By Cris Sheridan and Richard Larsen
Advertisement-content continues below
Published – Idaho State Journal, 07/22/12
One of the indubitable effects of the secularization of our culture and our society is the debasement of our collective moral fabric, our social mores. The absolute and fundamental metrics of values which form the basis of our Judeo-Christian society have steadily eroded, and at an accelerated rate over the past few decades. This erosion of traditional values and standards has long contributed to an emergence of relativism that is profoundly symbolized through the uncertainty of our modern financial and monetary system. Just as moral relativism manifests a disintegration of society’s traditional values, the relativism we see permeating the financial system today portends a decline in the future viability of our global economic system.
The late Alan Bloom, professor of philosophy at Cornell, Yale, and the University of Chicago, wrote some twenty years ago in The Closing of the American Mind, “There is one thing a professor can be absolutely certain of: almost every student entering the university believes, or says he believes, that truth is relative.” If all truth is relative, all morality becomes relative as well, for the elimination of absolute truth claims absolute morality as its first victim.
This moral relativism has coincided predictably with the secularization of our culture. The secular concept that there are no absolute truths has gradually yet effectively eroded our collective value system in such a way as to alter and distort our social value system.
Advertisement-content continues below
A common interpretation of moral relativism, regardless of the source, is the view that “ethical standards, morality, and positions of right or wrong are culturally based and therefore subject to a person’s individual choice. We can all decide what is right for ourselves. You decide what’s right for you, and I’ll decide what’s right for me. Moral relativism says, ‘It’s true for me, if I believe it.’” Essentially, nobody is objectively right or wrong. Fixed standards of value don’t exist aside from the changing whims of society and government.
William McGuffey, who authored the McGuffey’s Readers, which were the mainstay of America’s public school system for nearly a century, wrote: “Erase all thought and fear of God from a community, and selfishness and sensuality would absorb the whole man.” We observe today with certitude, the veracity of his statement.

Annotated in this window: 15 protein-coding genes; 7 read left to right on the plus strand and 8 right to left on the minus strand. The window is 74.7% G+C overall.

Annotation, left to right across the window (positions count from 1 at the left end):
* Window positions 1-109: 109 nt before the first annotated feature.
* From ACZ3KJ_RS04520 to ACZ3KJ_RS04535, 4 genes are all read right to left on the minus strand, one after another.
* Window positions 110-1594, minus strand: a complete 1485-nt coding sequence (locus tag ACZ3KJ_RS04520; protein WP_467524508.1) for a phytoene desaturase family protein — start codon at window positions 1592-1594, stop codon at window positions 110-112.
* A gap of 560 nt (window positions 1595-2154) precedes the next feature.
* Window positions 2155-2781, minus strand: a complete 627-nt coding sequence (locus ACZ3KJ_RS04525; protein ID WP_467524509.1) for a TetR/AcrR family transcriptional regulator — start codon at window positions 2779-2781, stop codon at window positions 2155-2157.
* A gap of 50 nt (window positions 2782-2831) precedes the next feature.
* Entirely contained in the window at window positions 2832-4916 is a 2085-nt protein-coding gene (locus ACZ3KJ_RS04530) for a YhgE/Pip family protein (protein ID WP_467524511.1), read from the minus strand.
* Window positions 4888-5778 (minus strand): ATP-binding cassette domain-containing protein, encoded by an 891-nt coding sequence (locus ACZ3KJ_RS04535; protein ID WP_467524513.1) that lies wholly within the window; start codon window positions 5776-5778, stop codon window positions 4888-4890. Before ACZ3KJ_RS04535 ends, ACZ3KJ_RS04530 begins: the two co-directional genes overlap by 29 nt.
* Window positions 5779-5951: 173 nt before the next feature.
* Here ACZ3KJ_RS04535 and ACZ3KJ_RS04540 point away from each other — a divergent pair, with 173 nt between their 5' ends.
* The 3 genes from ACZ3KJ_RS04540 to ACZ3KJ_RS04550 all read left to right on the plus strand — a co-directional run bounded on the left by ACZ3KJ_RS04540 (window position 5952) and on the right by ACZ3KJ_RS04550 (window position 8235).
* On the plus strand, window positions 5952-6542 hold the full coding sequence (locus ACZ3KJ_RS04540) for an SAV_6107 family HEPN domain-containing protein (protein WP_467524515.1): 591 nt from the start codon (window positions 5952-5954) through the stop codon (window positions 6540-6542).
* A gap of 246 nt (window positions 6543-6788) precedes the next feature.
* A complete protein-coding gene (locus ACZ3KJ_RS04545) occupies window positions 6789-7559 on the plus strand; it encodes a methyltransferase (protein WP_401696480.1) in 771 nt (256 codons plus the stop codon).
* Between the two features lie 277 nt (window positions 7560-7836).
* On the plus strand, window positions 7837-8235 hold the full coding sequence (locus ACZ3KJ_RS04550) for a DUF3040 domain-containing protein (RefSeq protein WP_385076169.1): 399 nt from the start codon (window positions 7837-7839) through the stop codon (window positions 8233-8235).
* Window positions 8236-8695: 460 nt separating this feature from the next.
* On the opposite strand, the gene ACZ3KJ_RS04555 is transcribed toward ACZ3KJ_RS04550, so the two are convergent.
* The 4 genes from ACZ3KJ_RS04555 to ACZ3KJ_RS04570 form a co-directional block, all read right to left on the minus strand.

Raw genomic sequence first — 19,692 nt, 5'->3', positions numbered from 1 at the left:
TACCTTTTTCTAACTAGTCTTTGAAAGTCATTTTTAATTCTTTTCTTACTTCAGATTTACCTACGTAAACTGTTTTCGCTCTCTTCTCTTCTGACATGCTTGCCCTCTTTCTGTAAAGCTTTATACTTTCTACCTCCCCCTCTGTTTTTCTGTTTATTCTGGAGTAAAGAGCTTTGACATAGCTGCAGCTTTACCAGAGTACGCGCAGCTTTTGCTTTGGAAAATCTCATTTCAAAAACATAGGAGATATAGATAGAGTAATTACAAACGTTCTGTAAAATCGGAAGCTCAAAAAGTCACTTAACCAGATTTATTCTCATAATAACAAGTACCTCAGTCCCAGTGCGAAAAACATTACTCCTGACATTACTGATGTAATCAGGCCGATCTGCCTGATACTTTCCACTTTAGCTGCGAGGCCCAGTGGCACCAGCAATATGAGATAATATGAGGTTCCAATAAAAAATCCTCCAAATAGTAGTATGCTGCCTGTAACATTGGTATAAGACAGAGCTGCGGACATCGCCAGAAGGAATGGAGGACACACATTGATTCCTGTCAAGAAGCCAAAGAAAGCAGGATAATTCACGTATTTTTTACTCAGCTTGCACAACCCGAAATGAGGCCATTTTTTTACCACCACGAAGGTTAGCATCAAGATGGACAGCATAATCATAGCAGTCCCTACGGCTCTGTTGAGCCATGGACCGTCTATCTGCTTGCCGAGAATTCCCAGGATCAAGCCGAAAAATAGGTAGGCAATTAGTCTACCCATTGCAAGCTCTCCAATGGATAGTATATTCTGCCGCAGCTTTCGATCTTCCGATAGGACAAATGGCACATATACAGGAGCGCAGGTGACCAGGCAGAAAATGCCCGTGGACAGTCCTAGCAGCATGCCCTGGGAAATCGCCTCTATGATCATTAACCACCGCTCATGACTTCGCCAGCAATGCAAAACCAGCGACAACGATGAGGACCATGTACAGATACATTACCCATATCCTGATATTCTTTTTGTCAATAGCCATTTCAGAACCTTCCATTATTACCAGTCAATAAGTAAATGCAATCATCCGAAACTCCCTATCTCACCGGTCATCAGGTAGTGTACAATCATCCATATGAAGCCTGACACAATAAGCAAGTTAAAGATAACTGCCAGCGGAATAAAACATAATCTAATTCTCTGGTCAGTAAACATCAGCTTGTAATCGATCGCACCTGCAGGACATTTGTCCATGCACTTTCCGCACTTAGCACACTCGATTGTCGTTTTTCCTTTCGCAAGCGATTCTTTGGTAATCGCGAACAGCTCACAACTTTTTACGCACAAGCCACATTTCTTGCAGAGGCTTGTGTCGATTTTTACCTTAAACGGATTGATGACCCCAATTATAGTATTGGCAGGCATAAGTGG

Moral relativism weakens our collective cultural conscience. It weakens our ability to identify evil and our resolve to confront it as such. It leads to the perfidious exoneration of individual responsibility and culpability for perpetrators of evil, and seeks blame for such actions in social, parental, and educational failures. It prevents us from recognizing the evil in our midst that threatens our families, our neighborhoods, our culture, and our nation. And if allowed to continue unabated, it perpetuates the continued erosion of our collective value system.
The displacement of absolute standards and values affects other aspects of our lives, as well, perhaps most notably in the world of finance. The financial world today—a world to which we are all connected whether we like it or not—is plagued by a similar erosion of value. Consider money, for example—a symbol of a nation’s willingness to maintain and uphold value through honest weights and measures. Even the word credit, which forms the basis of our modern global financial system, is based on the latin word credere, meaning “to believe.” That is, to believe in the other party to honor their contract and use honest scales.
The views expressed in this opinion article are solely those of their author and are not necessarily either shared or endorsed by WesternJournalism.com.